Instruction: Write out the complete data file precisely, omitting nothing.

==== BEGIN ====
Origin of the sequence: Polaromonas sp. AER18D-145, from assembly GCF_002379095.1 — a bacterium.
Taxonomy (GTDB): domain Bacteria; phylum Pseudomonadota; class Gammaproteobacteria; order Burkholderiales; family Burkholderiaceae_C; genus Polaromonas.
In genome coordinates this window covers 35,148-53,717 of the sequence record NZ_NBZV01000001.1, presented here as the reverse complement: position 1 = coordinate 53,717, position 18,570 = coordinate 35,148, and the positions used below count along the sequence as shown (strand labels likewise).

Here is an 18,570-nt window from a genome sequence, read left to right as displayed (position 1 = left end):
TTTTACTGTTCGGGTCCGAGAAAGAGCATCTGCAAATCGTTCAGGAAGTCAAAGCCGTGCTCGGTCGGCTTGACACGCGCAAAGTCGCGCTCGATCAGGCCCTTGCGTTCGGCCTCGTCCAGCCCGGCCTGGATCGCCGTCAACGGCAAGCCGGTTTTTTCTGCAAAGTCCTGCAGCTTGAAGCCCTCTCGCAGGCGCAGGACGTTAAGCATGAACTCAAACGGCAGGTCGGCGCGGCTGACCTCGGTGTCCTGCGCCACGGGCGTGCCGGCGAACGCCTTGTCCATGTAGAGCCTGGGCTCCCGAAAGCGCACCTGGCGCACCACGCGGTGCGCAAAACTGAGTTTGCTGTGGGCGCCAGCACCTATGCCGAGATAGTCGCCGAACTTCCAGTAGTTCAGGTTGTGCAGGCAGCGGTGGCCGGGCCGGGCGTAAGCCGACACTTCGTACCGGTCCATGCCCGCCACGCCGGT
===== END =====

Origin of the sequence: Polaromonas sp. AER18D-145, from assembly GCF_002379095.1 — a bacterium.
Taxonomy (GTDB): domain Bacteria; phylum Pseudomonadota; class Gammaproteobacteria; order Burkholderiales; family Burkholderiaceae_C; genus Polaromonas.
In genome coordinates this window covers 35,148-53,717 of the sequence record NZ_NBZV01000001.1, presented here as the reverse complement: position 1 = coordinate 53,717, position 18,570 = coordinate 35,148, and the positions used below count along the sequence as shown (strand labels likewise).

Here is an 18,570-nt window from a genome sequence, read left to right as displayed (position 1 = left end):
TTTTACTGTTCGGGTCCGAGAAAGAGCATCTGCAAATCGTTCAGGAAGTCAAAGCCGTGCTCGGTCGGCTTGACACGCGCAAAGTCGCGCTCGATCAGGCCCTTGCGTTCGGCCTCGTCCAGCCCGGCCTGGATCGCCGTCAACGGCAAGCCGGTTTTTTCTGCAAAGTCCTGCAGCTTGAAGCCCTCTCGCAGGCGCAGGACGTTAAGCATGAACTCAAACGGCAGGTCGGCGCGGCTGACCTCGGTGTCCTGCGCCACGGGCGTGCCGGCGAACGCCTTGTCCATGTAGAGCCTGGGCTCCCGAAAGCGCACCTGGCGCACCACGCGGTGCGCAAAACTGAGTTTGCTGTGGGCGCCAGCACCTATGCCGAGATAGTCGCCGAACTTCCAGTAGTTCAGGTTGTGCAGGCAGCGGTGGCCGGGCCGGGCGTAAGCCGACACTTCGTACCGGTCCATGCCCGCCACGCCGGT